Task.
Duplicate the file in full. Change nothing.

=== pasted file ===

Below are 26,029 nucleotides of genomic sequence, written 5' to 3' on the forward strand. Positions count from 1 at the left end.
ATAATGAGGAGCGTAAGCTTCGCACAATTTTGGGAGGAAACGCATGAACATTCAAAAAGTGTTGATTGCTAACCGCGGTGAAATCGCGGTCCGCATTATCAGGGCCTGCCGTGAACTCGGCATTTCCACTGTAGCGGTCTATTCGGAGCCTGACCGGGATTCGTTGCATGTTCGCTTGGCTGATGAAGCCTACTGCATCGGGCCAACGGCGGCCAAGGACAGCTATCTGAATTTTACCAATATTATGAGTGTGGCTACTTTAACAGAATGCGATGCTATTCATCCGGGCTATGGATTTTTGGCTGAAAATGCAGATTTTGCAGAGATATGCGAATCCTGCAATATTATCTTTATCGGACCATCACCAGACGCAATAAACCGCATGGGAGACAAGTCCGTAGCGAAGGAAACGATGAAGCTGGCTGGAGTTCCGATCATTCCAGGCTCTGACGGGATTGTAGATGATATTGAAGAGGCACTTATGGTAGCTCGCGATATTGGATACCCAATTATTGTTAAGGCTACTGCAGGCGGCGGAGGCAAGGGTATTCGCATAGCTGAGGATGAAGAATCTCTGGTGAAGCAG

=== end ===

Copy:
Below are 26,029 nucleotides of genomic sequence, written 5' to 3' on the forward strand. Positions count from 1 at the left end.
ATAATGAGGAGCGTAAGCTTCGCACAATTTTGGGAGGAAACGCATGAACATTCAAAAAGTGTTGATTGCTAACCGCGGTGAAATCGCGGTCCGCATTATCAGGGCCTGCCGTGAACTCGGCATTTCCACTGTAGCGGTCTATTCGGAGCCTGACCGGGATTCGTTGCATGTTCGCTTGGCTGATGAAGCCTACTGCATCGGGCCAACGGCGGCCAAGGACAGCTATCTGAATTTTACCAATATTATGAGTGTGGCTACTTTAACAGAATGCGATGCTATTCATCCGGGCTATGGATTTTTGGCTGAAAATGCAGATTTTGCAGAGATATGCGAATCCTGCAATATTATCTTTATCGGACCATCACCAGACGCAATAAACCGCATGGGAGACAAGTCCGTAGCGAAGGAAACGATGAAGCTGGCTGGAGTTCCGATCATTCCAGGCTCTGACGGGATTGTAGATGATATTGAAGAGGCACTTATGGTAGCTCGCGATATTGGATACCCAATTATTGTTAAGGCTACTGCAGGCGGCGGAGGCAAGGGTATTCGCATAGCTGAGGATGAAGAATCTCTGGTGAAGCAG